Is Homer's Troy in 1200 B.C. the right War ?
Modern scholarly opinion states that the war we have described in Homer's Iliad actually took place in the first quarter of the 12th c. B.C. (1175 - 2000 counting down) and Troy finally fall near 1184 which is the later Greeks' traditional date. Over the last century we have accumulated a large body of archaeological and historical information about what was happening at the East end of the Mediterranean world, and at this time. There seems to be a growing interest in Homer and Troy and that curious East-looking face of what we used to think of as the pure Hellenic fount of Western Civilization, and now we should be prepared to revise some of the old notions which were fossilized in our schoolbooks since the times of Schliemann. Troy and Mycenae and Pylos and the great cities of the East down to Egypt were all part of a warring and trading world, which was fairly complex, as seen in the early Greek Linear B product lists on the world market, dating from the late 2nd millennium B.C.
It now seems fairly clear that some major Catastrophe occurred around 1200 B.C., which the historian Robert Drews ("The End of the Bronze Age ": changes in warfare and the Catastrophe ca. 1200 B.C., Princeton l995) notes as having happened simultaneously to all the major cities of the East down to Egypt, where records point to the mysterious appearance of sea-warriors who were devastating the coast. Drews cannot identify these invaders from the sea exactly, but his evidence points to the unexpected appearance of terrorists who probably destroyed the operation of the large armies of chariot warfare with as simple a solution as foot soldiers killing the horses with the long spear. These men may have come from Malta, or further West or even from the North sailing down the Atlantic coast, since we know there was a lively kassiterite trade supplying tin for the alloying of copper from Cyprus into castable bronze.The evidence points to the sacking of the cities in a close time-frame, looting and leaving the cities bare and unable to rebuild for a considerable period and in the case of Troy, for several centuries. Drews was right in calling this a "Catastrophe", and considering the unexpected nature of this happening which left no traces of its perpetrators, I think we can assign it to a wave of as yet unidentified "Terrorists".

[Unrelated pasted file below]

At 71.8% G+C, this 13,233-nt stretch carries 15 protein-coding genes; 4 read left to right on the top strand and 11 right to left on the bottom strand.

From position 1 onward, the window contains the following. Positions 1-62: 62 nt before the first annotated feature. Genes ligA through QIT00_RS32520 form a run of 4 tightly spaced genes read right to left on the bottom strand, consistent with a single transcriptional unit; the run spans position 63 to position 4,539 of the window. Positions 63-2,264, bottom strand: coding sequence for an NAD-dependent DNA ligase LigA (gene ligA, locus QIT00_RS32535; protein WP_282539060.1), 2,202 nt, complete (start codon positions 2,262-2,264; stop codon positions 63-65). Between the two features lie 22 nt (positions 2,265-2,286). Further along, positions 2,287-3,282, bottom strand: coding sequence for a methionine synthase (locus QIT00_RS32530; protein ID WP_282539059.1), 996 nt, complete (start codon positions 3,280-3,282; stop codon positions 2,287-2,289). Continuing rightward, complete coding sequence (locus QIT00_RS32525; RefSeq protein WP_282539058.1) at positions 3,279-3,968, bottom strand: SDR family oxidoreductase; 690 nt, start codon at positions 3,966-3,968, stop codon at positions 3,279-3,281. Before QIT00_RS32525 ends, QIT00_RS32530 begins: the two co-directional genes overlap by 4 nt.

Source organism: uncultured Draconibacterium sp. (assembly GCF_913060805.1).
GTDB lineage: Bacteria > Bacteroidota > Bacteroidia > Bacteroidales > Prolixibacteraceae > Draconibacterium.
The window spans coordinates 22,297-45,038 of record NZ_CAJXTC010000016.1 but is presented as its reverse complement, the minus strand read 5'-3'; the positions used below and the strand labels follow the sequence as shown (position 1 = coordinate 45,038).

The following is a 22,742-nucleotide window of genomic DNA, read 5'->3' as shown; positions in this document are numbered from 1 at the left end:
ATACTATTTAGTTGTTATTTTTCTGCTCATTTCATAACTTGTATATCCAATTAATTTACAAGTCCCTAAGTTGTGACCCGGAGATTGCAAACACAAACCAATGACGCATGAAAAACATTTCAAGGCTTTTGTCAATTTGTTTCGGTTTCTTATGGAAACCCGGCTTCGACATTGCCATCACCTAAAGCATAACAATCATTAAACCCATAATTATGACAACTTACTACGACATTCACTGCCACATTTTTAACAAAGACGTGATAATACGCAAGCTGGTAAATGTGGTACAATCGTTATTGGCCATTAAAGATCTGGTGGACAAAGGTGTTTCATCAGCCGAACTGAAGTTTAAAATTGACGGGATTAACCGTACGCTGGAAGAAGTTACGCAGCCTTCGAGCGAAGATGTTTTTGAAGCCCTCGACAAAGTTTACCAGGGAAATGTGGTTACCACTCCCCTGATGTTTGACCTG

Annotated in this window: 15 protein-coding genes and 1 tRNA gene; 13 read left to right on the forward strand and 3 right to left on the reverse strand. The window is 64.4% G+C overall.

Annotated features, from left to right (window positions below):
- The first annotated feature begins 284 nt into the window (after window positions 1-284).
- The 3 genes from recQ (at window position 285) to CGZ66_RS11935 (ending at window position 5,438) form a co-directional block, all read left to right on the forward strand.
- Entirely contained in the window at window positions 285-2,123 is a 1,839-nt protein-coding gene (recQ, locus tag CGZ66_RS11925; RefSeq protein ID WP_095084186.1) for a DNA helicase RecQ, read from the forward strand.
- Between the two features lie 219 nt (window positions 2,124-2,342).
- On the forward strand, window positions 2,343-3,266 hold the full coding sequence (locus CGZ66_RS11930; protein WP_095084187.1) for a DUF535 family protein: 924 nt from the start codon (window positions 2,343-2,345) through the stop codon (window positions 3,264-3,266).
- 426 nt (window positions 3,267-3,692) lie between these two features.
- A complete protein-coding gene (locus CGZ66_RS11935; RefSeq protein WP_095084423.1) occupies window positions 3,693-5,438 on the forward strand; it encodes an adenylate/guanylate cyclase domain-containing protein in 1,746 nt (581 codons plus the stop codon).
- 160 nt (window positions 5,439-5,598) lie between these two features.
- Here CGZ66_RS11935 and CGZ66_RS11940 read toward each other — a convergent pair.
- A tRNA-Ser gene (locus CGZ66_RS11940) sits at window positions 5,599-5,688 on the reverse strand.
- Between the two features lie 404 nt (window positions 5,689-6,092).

But this does not fit the Homeric account of the Trojan War, which shows two well matched opposing armies which struggled on the plain before the walled city of Ilion, using similar techniques of warfare and weaponry until after a ten year siege, a well planned and executed device breached the walls . This does not fit the sudden stage of Drews' well documented Catastrophe, it is a traditional warfare done in a traditional manner. Considering the placement of Troy in the trade-paths to the Euxine Sea and down the Levantine Coast, the Greeks' reasons for the war were probably economically conceived.
Homer's account of the war does not point to looting of everything valuable and total destruction of the city so that it would never rise again, in the manner of Rome's handling of the final defeat of Carthage. In the final interview of Achilles by Priam, we see a city largely intact, there is no program of genocide or arson, but a presumable shift of power from the Illuwian administration to the foreign powers which were expanding eastwards into the well developed commerce of a 2nd Millennium East-Mediterranean world.
This does not match the pattern of a the world hit everywhere and simultaneously by a Catastrophe caused by unknown forces which cause terror and destruction worldwide. After their work is done, the Invaders disappear from the pages of history while some of the cities which were affected will slowly rebuild or in some cases like Troy, lie dormant for ages. How do we match the world of the Catastrophe with the world in which two conventional armies fought the traditional and protracted war at Troy?